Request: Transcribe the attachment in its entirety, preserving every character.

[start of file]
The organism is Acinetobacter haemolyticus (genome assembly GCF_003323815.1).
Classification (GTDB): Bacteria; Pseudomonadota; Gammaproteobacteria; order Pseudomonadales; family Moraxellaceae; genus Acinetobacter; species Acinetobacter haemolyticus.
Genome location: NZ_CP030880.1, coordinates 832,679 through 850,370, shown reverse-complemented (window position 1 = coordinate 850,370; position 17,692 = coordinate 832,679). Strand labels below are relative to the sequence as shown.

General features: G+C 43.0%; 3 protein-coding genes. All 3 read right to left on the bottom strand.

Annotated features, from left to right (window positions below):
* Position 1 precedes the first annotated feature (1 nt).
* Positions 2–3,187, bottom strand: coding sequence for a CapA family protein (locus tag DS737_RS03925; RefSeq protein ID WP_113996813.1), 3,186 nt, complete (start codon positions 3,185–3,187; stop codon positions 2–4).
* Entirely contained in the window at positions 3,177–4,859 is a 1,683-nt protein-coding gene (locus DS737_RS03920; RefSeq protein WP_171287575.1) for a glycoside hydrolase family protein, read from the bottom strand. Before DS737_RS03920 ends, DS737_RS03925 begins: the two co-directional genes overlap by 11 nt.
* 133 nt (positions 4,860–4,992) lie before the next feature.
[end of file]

The organism is Acinetobacter haemolyticus (genome assembly GCF_003323815.1).
Classification (GTDB): Bacteria; Pseudomonadota; Gammaproteobacteria; order Pseudomonadales; family Moraxellaceae; genus Acinetobacter; species Acinetobacter haemolyticus.
Genome location: NZ_CP030880.1, coordinates 832,679 through 850,370, shown reverse-complemented (window position 1 = coordinate 850,370; position 17,692 = coordinate 832,679). Strand labels below are relative to the sequence as shown.

General features: G+C 43.0%; 3 protein-coding genes. All 3 read right to left on the bottom strand.

Annotated features, from left to right (window positions below):
* Position 1 precedes the first annotated feature (1 nt).
* Positions 2–3,187, bottom strand: coding sequence for a CapA family protein (locus tag DS737_RS03925; RefSeq protein ID WP_113996813.1), 3,186 nt, complete (start codon positions 3,185–3,187; stop codon positions 2–4).
* Entirely contained in the window at positions 3,177–4,859 is a 1,683-nt protein-coding gene (locus DS737_RS03920; RefSeq protein WP_171287575.1) for a glycoside hydrolase family protein, read from the bottom strand. Before DS737_RS03920 ends, DS737_RS03925 begins: the two co-directional genes overlap by 11 nt.
* 133 nt (positions 4,860–4,992) lie before the next feature.